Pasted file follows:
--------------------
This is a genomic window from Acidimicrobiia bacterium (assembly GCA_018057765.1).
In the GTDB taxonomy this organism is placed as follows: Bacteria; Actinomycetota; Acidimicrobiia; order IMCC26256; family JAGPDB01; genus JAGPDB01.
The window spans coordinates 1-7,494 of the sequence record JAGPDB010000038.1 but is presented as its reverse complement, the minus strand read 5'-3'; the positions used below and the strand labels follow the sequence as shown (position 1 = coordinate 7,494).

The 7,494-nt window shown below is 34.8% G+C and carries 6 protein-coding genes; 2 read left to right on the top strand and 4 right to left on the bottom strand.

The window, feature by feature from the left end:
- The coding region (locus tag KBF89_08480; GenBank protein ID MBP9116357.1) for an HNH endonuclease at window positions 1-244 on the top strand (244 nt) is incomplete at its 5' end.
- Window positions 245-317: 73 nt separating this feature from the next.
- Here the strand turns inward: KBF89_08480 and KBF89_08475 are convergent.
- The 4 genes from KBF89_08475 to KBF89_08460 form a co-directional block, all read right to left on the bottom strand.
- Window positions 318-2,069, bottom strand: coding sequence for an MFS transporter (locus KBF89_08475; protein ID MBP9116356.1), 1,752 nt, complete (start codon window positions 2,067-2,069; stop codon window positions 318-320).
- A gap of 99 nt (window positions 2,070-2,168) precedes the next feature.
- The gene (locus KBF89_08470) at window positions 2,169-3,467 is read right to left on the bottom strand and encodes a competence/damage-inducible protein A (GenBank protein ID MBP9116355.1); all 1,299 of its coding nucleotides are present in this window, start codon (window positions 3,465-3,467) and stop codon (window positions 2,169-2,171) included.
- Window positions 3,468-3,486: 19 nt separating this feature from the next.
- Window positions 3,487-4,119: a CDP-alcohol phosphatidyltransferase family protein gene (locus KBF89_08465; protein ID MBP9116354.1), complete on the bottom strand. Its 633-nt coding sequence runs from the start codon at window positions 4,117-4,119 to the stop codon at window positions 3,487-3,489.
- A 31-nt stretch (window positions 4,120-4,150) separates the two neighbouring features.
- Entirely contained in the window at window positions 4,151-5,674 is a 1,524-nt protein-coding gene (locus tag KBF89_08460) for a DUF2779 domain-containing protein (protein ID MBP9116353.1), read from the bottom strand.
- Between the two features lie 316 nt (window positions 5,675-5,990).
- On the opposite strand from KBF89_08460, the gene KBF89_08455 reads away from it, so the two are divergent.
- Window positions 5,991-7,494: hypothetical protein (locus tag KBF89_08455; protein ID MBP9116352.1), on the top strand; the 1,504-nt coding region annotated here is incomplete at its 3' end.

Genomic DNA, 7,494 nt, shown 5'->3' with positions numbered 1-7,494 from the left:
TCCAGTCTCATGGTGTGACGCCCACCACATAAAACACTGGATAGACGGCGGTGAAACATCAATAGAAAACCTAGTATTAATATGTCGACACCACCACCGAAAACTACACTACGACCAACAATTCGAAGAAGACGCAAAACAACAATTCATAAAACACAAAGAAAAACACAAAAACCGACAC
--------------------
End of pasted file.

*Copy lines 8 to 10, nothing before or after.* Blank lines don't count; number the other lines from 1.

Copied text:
- Here the strand turns inward: KBF89_08480 and KBF89_08475 are convergent.
- The 4 genes from KBF89_08475 to KBF89_08460 form a co-directional block, all read right to left on the bottom strand.
- Window positions 318-2,069, bottom strand: coding sequence for an MFS transporter (locus KBF89_08475; protein ID MBP9116356.1), 1,752 nt, complete (start codon window positions 2,067-2,069; stop codon window positions 318-320).